Marketplace AM for October 11, 2006

Episode Description 

China's our best hope

Commentator Robert Reich looks at the international community's response to the supposed nuclear testing by North Korea — and says in this case, world leaders should listen to China.

War forces late harvest

Things are slowly returning to normal for the Lebanese economy, but Ben Gilbert looks at one industry that's still waiting to see whether this was a good year.
Posted In: Canada

Are nanomaterials safe?

Experts come before an FDA panel to debate the regulation of nanomaterials — teeny-tiny particles that are increasingly used in thousands of consumer products like face creams, eye shadows and sunscreens. Janet Babin reports.

Keeping the hard-line on Cuba sanctions

The federal government has created a new task force to crack down on companies and individuals that violate the 44-year old Cuban embargo. Dan Grech looks at what's behind the move.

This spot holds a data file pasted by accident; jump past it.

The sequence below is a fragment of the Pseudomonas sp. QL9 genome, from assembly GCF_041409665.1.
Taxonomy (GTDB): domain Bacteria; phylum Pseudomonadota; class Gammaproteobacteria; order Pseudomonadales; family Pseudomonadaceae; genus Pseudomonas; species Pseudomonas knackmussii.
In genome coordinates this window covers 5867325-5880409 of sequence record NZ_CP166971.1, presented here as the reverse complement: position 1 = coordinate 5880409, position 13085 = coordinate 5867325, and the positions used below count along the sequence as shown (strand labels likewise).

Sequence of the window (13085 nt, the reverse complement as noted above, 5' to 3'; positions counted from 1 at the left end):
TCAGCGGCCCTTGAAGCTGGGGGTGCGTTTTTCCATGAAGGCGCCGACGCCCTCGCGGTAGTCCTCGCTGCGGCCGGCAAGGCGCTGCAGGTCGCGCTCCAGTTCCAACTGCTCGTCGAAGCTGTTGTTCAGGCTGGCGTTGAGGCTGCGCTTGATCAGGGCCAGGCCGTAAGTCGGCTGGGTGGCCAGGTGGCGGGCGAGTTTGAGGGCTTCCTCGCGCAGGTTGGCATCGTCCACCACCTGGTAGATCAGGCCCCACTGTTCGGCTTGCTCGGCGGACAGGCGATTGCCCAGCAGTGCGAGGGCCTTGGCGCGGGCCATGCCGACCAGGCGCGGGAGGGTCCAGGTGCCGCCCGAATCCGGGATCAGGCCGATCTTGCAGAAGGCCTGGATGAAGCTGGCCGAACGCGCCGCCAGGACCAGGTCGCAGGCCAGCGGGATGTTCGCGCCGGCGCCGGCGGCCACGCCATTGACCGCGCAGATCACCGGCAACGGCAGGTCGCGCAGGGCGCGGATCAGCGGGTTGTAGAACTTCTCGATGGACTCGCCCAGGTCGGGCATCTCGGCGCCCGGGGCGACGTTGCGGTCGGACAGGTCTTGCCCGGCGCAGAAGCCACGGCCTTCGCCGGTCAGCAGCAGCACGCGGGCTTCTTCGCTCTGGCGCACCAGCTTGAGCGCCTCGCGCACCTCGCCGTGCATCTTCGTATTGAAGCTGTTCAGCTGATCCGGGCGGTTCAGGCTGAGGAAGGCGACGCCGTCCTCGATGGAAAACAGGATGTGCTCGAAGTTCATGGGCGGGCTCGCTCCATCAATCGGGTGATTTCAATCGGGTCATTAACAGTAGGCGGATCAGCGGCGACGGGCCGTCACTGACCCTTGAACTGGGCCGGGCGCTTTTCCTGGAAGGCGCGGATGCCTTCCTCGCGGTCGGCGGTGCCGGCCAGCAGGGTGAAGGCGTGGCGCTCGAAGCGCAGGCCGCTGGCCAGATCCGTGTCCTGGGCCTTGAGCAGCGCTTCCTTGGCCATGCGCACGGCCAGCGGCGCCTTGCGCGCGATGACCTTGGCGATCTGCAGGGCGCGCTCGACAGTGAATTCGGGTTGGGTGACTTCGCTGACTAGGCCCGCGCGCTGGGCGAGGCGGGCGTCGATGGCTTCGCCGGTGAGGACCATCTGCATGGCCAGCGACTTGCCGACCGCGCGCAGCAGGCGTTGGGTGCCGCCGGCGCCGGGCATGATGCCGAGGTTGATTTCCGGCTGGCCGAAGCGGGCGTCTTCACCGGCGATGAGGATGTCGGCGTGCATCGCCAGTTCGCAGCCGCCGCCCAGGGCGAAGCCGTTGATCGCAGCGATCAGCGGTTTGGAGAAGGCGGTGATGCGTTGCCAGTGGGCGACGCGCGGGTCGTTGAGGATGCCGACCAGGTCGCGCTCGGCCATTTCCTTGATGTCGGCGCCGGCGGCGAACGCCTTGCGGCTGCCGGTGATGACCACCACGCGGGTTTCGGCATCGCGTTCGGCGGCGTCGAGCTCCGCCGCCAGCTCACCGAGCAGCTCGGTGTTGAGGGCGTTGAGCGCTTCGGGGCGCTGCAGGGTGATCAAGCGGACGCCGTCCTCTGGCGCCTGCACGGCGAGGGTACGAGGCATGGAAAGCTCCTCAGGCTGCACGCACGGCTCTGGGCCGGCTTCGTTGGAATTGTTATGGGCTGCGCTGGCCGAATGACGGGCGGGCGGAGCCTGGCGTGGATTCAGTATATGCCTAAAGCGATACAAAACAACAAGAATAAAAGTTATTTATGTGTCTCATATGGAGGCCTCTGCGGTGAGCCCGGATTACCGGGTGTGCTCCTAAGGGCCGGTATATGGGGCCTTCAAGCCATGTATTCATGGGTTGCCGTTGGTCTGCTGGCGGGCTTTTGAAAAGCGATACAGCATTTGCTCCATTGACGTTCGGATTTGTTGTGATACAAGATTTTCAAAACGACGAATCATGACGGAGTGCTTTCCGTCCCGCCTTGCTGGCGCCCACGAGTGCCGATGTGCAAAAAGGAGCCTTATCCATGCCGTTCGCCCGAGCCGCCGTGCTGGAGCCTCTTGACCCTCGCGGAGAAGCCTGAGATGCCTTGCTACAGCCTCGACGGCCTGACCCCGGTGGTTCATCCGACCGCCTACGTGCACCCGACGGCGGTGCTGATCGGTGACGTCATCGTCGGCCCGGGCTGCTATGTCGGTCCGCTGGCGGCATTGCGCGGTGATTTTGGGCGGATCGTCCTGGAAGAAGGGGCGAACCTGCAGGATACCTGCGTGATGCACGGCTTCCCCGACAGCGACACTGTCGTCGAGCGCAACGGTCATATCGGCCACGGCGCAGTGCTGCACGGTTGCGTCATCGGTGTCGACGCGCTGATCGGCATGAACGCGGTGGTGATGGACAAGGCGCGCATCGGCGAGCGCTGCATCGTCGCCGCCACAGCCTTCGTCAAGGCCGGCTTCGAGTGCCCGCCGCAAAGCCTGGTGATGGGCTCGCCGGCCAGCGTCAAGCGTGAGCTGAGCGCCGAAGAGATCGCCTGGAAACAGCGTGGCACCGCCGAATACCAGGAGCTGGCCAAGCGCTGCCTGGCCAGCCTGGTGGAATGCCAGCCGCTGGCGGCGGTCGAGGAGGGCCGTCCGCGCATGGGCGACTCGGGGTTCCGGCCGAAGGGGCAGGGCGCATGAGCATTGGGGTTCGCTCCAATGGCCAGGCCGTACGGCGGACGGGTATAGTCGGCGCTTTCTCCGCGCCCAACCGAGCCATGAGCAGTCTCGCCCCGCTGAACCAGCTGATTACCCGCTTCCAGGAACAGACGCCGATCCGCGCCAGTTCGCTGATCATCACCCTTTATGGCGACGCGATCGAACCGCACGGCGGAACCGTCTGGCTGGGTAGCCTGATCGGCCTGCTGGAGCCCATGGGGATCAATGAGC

Pfizer goes shopping for new drugs

Pharmaceutical giant Pfizer has made a relatively small purchase with some big implications. Helen Palmer explains why buying a small British vaccine company could be a shrewd move.
Posted In: Health

A colorful moment in TV history

On this day 56 years ago, CBS was issued the first color TV license by the FCC. Stacey Vanek-Smith takes us Back to Business, our look at the history of all things economic.

Subsidies favor big farms

A new study finds the lion's share of federal money that supports farm subsidies and research is going to big farms. That could leave small and medium-sized operations out in the cold, Amy Scott reports.

Woman tops China's rich list

For the first time, in China a woman tops the list of the nation's 500 richest people. Zhang Yin is worth a cool $3.4 billion according to the annual Hurun Report, and her story is literally rags to riches. Jocelyn Ford reports.
Posted In: Canada

Don't underestimate the cost of your commute

A new study suggests we better figure commuting costs into the equation when we decide where to live. They matter a whole lot, especially in less expensive cities. Scott Tong explains.

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